Madras Art Movement
First emerging the 1960s in Madras (now Chennai), the Madras Art Movement sought to engage with local and traditional aesthetics to establish a regional form of Modernism in India, with a focus on the culturally and linguistically distinct heritage of South India. The movement developed against the backdrop of the post-Independence, nationalist sentiments of the time — with artists working to establish both an aesthetic and national identity independent of colonial influence. It strove to withdraw from Western pedagogical techniques and insisted on looking to local artistic and cultural practices.
The Madras School of Arts and Crafts (now known as the Government College of Fine Arts, Chennai) was established in 1850 by Alexander Hunter and was the locus of this movement — first, under the influence of Devi Prasad Roy Chowdhury, who served as principal from 1930, and subsequently under KCS Paniker, the principal from 1957–66. In the early sixties, Paniker led a group of student artists to critically evaluate the continuing reliance on the Western models of modernity in pursuit of alternatives within their more immediate and relevant context. The School of Arts therefore provided a crucial platform for students to contribute their own regional artistic sensibilities towards developing a new form of Indian Modernism in South India. Paniker’s expanded curriculum at the institution focused on revisiting traditional arts and crafts, while helping students explore and expound their creative potential. Aside from painting, the students were also schooled in the technical traditions of batik dyeing, engraving, jewellery-making, woodworking, pottery and terracotta sculpture and weaving, besides others.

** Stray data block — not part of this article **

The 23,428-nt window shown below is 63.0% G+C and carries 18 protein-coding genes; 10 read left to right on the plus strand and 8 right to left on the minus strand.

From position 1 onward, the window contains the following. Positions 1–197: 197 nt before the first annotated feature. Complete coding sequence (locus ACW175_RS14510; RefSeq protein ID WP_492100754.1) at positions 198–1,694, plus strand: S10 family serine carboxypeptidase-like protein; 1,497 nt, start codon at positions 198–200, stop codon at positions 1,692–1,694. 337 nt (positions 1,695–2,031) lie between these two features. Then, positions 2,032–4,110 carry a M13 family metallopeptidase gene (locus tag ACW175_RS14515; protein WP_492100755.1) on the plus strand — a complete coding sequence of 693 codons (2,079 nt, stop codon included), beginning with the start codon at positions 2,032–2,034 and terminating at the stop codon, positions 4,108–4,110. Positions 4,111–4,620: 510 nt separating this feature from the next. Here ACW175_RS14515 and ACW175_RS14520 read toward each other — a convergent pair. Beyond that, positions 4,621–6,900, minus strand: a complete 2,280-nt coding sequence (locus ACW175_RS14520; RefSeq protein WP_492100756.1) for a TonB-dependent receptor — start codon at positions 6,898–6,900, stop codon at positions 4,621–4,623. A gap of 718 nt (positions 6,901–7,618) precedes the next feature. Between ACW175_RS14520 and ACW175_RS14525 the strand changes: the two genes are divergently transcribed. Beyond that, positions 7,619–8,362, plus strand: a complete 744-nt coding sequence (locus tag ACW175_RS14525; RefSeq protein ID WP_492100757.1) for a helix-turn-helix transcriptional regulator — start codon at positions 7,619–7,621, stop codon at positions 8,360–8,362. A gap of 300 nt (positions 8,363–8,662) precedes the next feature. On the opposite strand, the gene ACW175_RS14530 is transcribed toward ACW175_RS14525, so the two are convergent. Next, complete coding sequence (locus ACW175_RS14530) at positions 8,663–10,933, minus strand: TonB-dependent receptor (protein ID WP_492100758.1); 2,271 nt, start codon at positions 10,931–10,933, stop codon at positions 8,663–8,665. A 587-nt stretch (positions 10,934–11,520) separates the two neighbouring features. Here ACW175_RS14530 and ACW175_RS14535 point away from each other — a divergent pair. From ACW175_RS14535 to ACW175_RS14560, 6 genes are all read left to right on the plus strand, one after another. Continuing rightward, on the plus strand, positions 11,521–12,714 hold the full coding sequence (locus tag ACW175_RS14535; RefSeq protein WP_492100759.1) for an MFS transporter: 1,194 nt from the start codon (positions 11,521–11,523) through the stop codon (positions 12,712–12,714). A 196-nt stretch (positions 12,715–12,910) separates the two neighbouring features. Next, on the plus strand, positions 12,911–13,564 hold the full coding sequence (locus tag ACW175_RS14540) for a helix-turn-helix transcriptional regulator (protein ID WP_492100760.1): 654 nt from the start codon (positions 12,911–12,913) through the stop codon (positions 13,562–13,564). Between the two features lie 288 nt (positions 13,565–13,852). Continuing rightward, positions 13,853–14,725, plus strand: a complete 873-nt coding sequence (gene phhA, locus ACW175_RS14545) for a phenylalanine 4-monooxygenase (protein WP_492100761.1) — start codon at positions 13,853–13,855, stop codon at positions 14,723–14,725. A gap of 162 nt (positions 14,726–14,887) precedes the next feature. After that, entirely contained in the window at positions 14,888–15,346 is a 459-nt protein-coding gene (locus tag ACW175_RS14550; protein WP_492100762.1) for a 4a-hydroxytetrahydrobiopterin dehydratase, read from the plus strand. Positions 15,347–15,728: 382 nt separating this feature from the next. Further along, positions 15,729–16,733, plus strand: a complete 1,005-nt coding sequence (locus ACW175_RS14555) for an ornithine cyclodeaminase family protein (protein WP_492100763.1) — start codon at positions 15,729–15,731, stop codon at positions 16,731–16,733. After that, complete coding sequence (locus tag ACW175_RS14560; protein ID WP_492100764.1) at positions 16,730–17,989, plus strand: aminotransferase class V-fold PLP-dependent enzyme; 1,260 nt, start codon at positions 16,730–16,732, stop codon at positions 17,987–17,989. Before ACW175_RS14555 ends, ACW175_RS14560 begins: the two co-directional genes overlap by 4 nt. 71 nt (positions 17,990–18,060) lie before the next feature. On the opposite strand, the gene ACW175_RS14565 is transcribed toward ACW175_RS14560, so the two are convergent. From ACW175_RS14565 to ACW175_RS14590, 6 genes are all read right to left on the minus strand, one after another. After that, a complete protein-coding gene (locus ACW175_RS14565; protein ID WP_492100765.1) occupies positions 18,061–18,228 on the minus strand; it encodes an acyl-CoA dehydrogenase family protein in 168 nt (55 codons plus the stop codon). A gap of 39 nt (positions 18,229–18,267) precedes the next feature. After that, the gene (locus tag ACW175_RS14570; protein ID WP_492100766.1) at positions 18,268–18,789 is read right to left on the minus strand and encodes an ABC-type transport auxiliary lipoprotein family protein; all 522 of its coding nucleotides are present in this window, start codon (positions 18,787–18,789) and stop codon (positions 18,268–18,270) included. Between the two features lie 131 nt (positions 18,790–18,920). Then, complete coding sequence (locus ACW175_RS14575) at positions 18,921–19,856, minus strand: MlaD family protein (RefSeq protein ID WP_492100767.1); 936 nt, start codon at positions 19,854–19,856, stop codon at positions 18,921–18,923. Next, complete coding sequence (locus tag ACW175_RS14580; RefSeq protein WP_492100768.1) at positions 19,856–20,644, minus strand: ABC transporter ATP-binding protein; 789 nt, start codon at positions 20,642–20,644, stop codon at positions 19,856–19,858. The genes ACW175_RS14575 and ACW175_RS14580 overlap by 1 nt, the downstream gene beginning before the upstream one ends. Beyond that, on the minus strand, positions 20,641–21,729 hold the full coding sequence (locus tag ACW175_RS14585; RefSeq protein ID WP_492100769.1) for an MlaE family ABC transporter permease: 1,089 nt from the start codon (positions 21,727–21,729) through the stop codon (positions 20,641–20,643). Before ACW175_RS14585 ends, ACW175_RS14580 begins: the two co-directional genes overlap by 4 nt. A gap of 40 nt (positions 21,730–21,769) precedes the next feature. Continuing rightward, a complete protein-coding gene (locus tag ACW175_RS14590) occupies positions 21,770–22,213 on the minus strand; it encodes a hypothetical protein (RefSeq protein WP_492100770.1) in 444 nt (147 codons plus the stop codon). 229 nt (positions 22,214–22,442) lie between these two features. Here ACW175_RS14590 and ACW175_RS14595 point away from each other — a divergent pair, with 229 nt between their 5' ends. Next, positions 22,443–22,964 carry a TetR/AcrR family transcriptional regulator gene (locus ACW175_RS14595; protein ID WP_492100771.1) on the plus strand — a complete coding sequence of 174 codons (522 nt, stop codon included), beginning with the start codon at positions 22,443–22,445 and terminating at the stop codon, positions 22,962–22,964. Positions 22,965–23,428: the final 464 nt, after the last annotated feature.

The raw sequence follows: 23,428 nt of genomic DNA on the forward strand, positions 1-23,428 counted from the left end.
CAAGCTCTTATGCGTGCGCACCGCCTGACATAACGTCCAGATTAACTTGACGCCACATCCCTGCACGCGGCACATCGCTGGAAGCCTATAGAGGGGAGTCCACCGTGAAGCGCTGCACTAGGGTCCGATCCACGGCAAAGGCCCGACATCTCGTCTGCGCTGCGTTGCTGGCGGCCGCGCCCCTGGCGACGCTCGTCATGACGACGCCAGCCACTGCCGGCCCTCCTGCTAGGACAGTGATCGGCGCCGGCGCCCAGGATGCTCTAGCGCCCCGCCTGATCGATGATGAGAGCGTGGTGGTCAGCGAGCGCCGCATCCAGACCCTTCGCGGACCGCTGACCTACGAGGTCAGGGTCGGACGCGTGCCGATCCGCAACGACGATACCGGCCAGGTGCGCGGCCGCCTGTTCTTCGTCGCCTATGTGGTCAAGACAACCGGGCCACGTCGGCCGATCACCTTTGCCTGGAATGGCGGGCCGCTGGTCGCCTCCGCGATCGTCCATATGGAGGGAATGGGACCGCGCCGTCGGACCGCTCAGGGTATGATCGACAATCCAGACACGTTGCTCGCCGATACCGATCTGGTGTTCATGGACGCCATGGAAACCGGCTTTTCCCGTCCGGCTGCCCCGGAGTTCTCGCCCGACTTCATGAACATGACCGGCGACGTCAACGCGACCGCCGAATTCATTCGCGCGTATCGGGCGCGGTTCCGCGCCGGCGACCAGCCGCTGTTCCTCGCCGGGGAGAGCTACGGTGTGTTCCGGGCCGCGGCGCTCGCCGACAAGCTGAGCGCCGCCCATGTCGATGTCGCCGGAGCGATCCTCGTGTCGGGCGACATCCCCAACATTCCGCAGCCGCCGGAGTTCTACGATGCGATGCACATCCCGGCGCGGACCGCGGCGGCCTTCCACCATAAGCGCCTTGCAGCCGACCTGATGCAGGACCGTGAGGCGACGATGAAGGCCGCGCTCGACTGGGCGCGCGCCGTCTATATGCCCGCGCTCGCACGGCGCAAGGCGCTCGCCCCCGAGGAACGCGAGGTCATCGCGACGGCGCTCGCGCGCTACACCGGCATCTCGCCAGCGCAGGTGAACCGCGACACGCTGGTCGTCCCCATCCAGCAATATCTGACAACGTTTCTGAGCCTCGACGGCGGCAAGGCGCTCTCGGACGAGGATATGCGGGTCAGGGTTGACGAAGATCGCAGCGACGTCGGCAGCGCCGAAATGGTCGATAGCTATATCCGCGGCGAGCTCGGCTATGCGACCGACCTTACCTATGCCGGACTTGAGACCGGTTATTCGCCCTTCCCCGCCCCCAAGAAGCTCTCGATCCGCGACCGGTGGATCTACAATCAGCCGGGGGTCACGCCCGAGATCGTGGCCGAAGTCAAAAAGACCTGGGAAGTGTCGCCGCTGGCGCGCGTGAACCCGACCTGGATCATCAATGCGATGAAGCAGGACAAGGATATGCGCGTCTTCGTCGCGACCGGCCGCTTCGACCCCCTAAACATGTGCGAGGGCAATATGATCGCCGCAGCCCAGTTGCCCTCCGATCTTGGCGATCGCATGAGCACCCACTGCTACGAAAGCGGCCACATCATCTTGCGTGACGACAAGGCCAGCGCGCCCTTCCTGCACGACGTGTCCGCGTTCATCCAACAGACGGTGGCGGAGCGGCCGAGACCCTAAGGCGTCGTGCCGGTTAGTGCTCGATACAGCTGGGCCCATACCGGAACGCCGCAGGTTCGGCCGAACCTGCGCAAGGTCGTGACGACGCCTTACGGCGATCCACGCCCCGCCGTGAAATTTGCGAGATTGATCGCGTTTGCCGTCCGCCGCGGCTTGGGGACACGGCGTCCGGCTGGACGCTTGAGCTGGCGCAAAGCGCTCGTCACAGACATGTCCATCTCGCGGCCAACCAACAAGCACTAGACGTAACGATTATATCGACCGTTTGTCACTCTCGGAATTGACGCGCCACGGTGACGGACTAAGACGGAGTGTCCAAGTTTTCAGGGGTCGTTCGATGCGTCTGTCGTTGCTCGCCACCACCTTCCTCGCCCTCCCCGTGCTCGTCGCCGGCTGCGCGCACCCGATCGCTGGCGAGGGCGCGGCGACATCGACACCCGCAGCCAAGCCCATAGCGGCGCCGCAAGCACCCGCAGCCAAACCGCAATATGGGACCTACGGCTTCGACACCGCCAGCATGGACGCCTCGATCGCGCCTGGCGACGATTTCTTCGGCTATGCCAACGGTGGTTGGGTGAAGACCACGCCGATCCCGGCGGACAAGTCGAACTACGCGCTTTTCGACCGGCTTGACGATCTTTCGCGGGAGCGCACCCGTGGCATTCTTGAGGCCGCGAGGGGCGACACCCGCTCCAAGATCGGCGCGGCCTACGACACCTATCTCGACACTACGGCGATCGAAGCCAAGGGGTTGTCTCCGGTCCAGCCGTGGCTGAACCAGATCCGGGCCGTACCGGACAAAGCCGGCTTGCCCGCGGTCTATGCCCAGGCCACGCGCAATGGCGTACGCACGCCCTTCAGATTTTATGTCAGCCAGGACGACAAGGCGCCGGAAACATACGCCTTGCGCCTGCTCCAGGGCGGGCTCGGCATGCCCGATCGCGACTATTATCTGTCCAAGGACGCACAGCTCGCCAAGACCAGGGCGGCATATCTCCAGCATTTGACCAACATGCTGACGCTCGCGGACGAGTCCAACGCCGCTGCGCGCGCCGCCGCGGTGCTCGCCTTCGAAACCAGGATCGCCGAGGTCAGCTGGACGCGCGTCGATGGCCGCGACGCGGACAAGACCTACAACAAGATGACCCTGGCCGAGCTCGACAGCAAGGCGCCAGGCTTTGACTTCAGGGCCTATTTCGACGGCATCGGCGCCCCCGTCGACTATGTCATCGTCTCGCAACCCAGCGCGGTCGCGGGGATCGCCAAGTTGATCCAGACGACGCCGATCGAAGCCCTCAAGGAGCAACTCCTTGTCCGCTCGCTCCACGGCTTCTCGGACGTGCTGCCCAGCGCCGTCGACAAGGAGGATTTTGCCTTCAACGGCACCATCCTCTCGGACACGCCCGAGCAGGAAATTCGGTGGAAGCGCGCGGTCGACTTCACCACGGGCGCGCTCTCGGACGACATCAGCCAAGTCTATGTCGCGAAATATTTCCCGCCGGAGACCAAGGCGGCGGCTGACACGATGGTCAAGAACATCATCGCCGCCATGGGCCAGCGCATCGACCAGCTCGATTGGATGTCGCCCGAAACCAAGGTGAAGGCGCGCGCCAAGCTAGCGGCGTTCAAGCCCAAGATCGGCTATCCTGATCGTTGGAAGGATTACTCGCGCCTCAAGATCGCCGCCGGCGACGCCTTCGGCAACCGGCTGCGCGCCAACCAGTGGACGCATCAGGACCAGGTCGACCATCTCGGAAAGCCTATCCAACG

Among the early students were N Viswanadhan, AP Santhanaraj, Redeppa Naidu and Ramanujam, who under the mentorship of Paniker and S Dhanapal (who was head of the sculpture department) were encouraged to explore native and local visual and historic traditions. Furthermore, the teachers R Krishna Rao and HV Ram Gopal played a significant role in shaping the institution’s ethos by helping cultivate, among the students and their art, an Indian identity that was rooted in their particular cultural experiences, encouraging them to look at regional visual motifs. These included domestic artforms such as kolam, indigenous and local deities, dance costumes and accessories, ritual objects, symbols and toys. As it consolidated its position as a centre for art (as distinct from craft or technical) education in South India and began to attract students from neighbouring states such as Kerala, Karnataka and Andhra Pradesh, the Madras School turned into a crucible of postcolonial and nativist ideologies.
Unlike other Indian art movements at the time, such as the Bombay Progressive Artists Group, which drew inspiration from European Modernism and Expressionism, the Madras Art Movement was distinguished by its deliberate distancing from internationalist trends that came to replace colonial hegemony, instead drawing upon localised history, mythology and folklore, scriptures, literature, sacred iconography, architecture and murals. This return to the heritage of a culturally and linguistically distinct South India marked a decisive point of departure from other prevailing modern movements, being characterised instead by a nativist vocabulary in a Modernist language.